Gambling (Licensing & Advertising) BILL

These notes relate to the Lords Amendment to the Gambling (Licensing & Advertising) Bill, as brought from the House of Lords on 18th March 2014 [Bill 185]

Explanatory Notes


INTRODUCTION

1.These explanatory notes relate to the Lords Amendment to the Gambling (Licensing & Advertising) Bill, as brought from the House of Lords on 18th March 2014. They have been prepared by the Department for Culture, Media and Sport in order to assist the reader of the Bill and the Lords Amendment, and to help inform debate on the Lords Amendment. They do not form part of the Bill and have not been endorsed by Parliament.

2.These notes, like the Lords Amendment itself, refer to HL Bill 61, the Bill as first printed for the Lords.

3.These notes need to be read in conjunction with the Lords Amendment and the text of the Bill. They are not, and are not meant to be, a comprehensive description of the effect of the Lords Amendment.

4.The Lords Amendment was in the name of the Minister.

COMMENTARY ON LORDS AMENDMENT

Lords Amendment 1

5.Lords Amendment 1 would enable the Secretary of State to make regulations to secure that the liability for payment of the horserace betting levy under section 27 of the Betting, Gaming and Lotteries Act 1963 includes all bookmakers who are required to hold a remote operating licence from the Gambling Commission under the Gambling Act 2005.

6.The horserace betting levy was established by the Betting Levy Act 1961. The levy was subsequently consolidated into the Betting, Gaming and Lotteries Act 1963. The current horserace betting levy is assessed and collected by the Horserace Betting Levy Board in accordance with the 1963 Act.

Bill 185-EN

55/3

7. Liability to pay the levy is imposed on bookmakers under section 27 of the 1963 Act. Currently, liability to pay the levy under section 27 does not extend to bookmakers who are based outside of Great Britain. It applies only to those who are based within Great Britain. Lords Amendment 1 would enable the Secretary of State to make regulations to extend the category of bookmakers liable to pay the levy to include all bookmakers required to obtain a remote operating licence from the Gambling Commission. This would include bookmakers based overseas who will be required to obtain a remote operating licence from the Gambling Commission as a result of this Bill.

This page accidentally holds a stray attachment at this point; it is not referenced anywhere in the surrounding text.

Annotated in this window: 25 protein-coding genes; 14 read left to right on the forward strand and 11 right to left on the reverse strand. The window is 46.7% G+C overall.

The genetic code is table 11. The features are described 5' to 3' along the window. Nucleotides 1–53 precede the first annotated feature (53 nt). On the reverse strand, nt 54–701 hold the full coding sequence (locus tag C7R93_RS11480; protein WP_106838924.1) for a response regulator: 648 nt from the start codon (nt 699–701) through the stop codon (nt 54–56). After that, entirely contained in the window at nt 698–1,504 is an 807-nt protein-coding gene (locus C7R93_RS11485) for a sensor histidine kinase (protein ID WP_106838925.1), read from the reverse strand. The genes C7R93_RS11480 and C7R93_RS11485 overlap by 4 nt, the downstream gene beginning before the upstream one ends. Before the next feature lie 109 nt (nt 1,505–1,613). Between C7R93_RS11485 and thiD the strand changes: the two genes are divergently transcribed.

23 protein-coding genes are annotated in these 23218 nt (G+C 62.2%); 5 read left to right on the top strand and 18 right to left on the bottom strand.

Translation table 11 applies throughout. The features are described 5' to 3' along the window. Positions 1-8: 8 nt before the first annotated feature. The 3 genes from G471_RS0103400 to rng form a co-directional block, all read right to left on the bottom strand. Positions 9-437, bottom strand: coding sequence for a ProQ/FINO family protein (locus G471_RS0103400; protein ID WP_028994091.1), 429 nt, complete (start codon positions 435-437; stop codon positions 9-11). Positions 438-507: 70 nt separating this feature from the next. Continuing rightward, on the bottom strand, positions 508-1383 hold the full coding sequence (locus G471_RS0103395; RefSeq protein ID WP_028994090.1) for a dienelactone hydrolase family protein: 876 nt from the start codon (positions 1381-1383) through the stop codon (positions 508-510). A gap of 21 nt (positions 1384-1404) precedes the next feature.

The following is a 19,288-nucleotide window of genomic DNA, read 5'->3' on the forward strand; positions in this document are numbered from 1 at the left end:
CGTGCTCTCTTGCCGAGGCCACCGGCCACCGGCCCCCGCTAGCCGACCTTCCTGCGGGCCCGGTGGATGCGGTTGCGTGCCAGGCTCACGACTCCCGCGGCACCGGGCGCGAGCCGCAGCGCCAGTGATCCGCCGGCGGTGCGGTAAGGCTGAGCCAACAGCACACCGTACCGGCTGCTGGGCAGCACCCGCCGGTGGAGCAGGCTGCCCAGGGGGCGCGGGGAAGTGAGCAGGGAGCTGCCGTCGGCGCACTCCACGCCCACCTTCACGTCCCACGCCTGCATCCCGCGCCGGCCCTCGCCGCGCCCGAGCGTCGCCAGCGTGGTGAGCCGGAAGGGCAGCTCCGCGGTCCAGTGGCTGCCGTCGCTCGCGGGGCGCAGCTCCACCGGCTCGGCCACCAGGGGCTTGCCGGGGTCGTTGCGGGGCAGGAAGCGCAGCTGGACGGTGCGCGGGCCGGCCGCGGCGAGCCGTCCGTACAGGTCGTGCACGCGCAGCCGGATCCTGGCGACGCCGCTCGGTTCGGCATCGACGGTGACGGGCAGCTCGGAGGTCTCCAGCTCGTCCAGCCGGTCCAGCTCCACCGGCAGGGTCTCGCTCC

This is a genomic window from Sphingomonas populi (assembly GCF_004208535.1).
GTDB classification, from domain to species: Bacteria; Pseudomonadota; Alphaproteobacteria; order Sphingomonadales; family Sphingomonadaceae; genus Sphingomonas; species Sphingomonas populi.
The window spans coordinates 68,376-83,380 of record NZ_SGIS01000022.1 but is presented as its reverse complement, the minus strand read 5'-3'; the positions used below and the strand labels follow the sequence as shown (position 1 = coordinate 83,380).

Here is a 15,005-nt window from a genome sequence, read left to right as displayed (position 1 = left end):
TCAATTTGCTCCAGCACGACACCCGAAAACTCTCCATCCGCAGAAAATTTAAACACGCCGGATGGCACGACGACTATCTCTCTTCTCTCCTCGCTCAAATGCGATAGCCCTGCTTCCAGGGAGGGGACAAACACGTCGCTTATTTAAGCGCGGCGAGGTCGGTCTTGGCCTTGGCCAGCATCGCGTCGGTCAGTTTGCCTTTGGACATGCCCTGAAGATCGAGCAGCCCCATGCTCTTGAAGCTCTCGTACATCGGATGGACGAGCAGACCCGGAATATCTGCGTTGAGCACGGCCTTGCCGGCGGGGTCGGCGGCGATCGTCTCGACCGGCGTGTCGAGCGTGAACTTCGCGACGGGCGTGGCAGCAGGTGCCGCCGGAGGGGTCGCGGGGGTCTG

8.Subsection (2) would set out a non-exhaustive list of the types of provision that would be able to be included in any regulations made under subsection (1). It would make it clear that subsection (1) would provide the Secretary of State with a broad power to make changes to the existing levy system to secure its extension to all bookmakers required to obtain a remote operating licence.

9.Any regulations made under subsection (1) would have to be approved by a resolution of each House of Parliament before they could be brought into force (subsection (3)).

10. Subsection (4) clarifies that Lords Amendment 1 would not prevent the Secretary of State bringing Part 2 of the Horserace Betting and Olympic Lottery Act 2004 into force, or exercising any power under that Part. Part 2 of the 2004 Act enables the Secretary of State by order made by statutory instrument to make provision for the abolition of the Horserace Betting Levy Board and the levy system, and make transfer schemes to transfer any property, rights and liabilities of the Levy Board to specified persons at specified times.

FINANCIAL EFFECTS OF THE LORDS AMENDMENTS

11.Lords Amendment 1 would allow regulations to be made which would extend the category of bookmakers who will be liable to pay the levy to include bookmakers who are currently based overseas who will be required to obtain a remote operating licence from the Gambling Commission as a result of this bill. This would have the effect that those offshore bookmakers who are not currently liable to pay the levy will become liable to pay the levy.

12.Lords Amendment 1 would not create any additional costs for Government. The associated costs incurred by the Horserace Betting Levy Board as a consequence of Lords Amendment 1 would be met by the Board out of the collection of the horserace betting levy. Any associated regulatory costs incurred by the Gambling Commission as a consequence of Lords Amendment 1 would be met out of fees paid to the Commission under the Gambling Act 2005.

Prepared 19th March 2014